Thursday, March 29, 2007
Kiersten asked yesterday, "Mom, do you think God wants children to always have time in their days to play?" I thought a little and answered that I thought he would probably like for that to be. She then said she thought that God smiled as he watched children play. I think he does, too! And I asked Kiersten if it helped her to think about God when she had plenty time to play. She said, "Oh, yes! Because you can look at all the beautiful flowers and other things he made. And you can think about how He made them for you!"
Yes, I believe free time outside is very important to the health, happiness, and spiritual life of a child! I also believe this would be good medicine for any adult, too!
Thursday, March 22, 2007
I hate spending money on magazines. I don't have a lot of time to read them anyway but I do enjoy flipping through them for decorating ideas, craft projects and best of all, new recipes and gardening ideas. So I compromise. Instead of subscribing, I check them out at the library. This works great for most magazines. Others, that I like tearing up, (you know, when you just rip out that new favorite recipe or picture of your dream kitchen) I get at the thrift store for a quarter. Southern Living for only 25 cents is well worth it for me!
Last week I just quickly flipped through the magazines at the thrift store looking for last year's Spring issues. Today I did the same at the library with the magazines Hobby Farm and Organic Gardening.
I subscribe to and love the Eating Well magazine! I've fixed countless of their recipes and we always really enjoy them. I also feel the articles are worth my time!
Happy frugal living!
Wednesday, March 21, 2007
Educating ourselves about what we put into our bodies is very important. It is a never ending process but always an adventure! And such a wonderful taste experience! What is better than whole foods, fresh from your garden or a local farmer?
What local farmer did you support today? We enjoyed our own fresh eggs, (thanks to our 4 pet hens), beef purchased from our deacon, pork from a local farmer, kale, arugula, chives, green onions, and asparagus from our garden. I'm so far from where I want to be when it comes to consuming local foods! But I'm taking baby steps and making progress.
I'd love to hear what you're eating that is local! What are you looking forward eating soon? I'm counting the days until we get to buy baskets of fresh peas at our Farmer's Market! Awwwww.... spring!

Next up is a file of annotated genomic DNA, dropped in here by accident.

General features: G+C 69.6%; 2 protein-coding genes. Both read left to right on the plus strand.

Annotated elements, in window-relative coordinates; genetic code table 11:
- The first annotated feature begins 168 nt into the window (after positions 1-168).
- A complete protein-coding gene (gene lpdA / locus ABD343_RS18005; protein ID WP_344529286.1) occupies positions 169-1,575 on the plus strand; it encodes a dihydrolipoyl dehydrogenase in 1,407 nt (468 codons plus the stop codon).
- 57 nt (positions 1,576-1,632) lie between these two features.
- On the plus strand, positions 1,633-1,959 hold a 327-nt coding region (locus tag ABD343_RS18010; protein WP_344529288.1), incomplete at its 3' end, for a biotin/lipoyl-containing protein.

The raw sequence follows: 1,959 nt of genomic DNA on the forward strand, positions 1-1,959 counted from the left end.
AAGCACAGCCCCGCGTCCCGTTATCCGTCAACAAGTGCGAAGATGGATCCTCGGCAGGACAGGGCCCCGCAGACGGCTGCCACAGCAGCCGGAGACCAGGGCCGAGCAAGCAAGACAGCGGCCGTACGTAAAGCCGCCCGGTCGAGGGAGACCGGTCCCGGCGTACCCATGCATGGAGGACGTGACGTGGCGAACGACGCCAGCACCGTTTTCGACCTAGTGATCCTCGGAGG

Tuesday, March 20, 2007
Richard Hebron, 41, was driving along an anonymous stretch of highway near Ann Arbor, Mich., last October when state cops pulled him over, ordered him to put his hands on the hood of his mud-splattered truck and seized its contents: 453 gal. of milk.Yes, milk. Raw, unpasteurized milk.
This bothers me. Let me clarify. I'm not concerned in the least that free citizens are choosing to drink raw milk. But that it is considered a crime to sell a nutritious liquid that has been enjoyed for thousands of years does trouble me!
Maybe I shouldn't be able to grow my own spinach and strawberries, either? I mean, they could be contaminated.
I know there are only a handful of you who read my blog but I would like to encourage us all to be ourselves, the people God created us to be. Peer pressure doesn't just affect the young. I try to think about why I do what I do. Am I living the life that I want to live or am I just doing what everyone else is doing?
Be your own individual! Enjoy the day!
Saturday, March 17, 2007
Just listen to this paragraph from Chapter 3, Yes, Yours, My Love Is the Right Human Face:
"Actually the Edwardses lived frugally, but it was instinctive with Sarah to do ordinary tasks with flair. She was the kind of woman who took the trouble to tie her hair with a ribbon for breakfast when many wives came down tousled; who spent an extra minute to stamp a design on a block of home-churned butter; who knew how to give a flourish to simple dishes with parsley, spearmint, or sage, all grown in a square of herbs by the kitchen door; who, when she had a bowl of peas to shell, would take it out into the sunshine in the garden. She put in day lilies, holly hocks, pansies, pinks....Wallpaper wasn't used until 1740 in the colonies, but New Haven had been one of the first towns to use plaster on interiors, so it is possible that Sarah had brought up with her the trick of mixing clay and water to make soft gray walls."
I'm currently borrowing this book from Kari's library at Healed Waters. She must be such a generous lady to freely mail out her books to anyone that requests them! I'll be looking to purchase this book! I want to underline and highlight and read this to my children!